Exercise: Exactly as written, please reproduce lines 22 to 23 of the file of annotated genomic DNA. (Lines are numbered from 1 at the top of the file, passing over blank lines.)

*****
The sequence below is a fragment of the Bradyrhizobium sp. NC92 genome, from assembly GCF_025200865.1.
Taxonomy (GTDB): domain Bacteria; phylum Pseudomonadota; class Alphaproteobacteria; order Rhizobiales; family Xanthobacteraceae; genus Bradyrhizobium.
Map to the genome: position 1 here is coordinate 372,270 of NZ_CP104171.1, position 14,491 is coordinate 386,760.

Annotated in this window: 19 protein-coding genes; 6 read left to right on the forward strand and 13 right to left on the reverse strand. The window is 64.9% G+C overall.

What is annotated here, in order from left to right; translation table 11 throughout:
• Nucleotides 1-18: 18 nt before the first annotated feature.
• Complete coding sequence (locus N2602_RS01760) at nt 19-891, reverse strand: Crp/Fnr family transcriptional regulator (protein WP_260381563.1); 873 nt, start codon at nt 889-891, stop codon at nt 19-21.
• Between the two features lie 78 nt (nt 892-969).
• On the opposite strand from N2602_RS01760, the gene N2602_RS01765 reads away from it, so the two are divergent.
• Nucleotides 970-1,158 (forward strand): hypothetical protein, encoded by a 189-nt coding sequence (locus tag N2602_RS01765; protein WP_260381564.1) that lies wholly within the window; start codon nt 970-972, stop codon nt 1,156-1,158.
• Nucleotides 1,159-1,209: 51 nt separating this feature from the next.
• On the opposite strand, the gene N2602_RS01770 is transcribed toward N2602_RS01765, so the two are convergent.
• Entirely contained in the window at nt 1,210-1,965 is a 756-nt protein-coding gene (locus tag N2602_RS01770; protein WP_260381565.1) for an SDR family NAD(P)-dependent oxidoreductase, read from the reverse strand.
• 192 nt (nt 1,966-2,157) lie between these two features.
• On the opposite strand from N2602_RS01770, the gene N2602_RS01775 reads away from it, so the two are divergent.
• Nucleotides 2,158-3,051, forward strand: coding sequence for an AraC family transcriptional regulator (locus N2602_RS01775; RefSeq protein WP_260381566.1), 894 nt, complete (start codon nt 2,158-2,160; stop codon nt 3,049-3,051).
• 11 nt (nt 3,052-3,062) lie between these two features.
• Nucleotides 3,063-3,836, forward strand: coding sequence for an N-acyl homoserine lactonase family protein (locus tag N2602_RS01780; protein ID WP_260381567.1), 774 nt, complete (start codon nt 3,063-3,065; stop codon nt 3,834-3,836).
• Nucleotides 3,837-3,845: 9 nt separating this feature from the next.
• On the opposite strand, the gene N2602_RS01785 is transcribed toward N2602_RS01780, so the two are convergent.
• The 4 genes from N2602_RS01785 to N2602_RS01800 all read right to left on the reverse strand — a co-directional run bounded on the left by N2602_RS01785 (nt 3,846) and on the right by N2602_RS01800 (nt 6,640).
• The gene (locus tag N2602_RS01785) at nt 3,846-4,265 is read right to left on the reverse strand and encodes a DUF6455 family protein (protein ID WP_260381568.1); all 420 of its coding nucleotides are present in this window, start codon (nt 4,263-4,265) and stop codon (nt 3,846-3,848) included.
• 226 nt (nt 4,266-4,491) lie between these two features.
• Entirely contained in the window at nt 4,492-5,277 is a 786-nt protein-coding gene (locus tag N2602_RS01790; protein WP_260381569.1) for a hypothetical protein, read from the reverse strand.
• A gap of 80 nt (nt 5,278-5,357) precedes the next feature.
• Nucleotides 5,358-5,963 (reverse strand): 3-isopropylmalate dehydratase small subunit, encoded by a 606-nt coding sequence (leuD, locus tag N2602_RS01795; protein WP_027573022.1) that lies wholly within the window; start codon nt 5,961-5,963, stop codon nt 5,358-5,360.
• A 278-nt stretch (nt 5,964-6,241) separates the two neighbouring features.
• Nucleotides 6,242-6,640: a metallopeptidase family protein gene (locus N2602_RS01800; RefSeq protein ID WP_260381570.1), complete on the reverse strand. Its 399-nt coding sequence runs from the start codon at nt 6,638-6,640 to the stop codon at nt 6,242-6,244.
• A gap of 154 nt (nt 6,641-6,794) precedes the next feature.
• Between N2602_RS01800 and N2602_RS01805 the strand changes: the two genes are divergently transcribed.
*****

• The gene (locus tag N2602_RS01785) at nt 3,846-4,265 is read right to left on the reverse strand and encodes a DUF6455 family protein (protein ID WP_260381568.1); all 420 of its coding nucleotides are present in this window, start codon (nt 4,263-4,265) and stop codon (nt 3,846-3,848) included.
• 226 nt (nt 4,266-4,491) lie between these two features.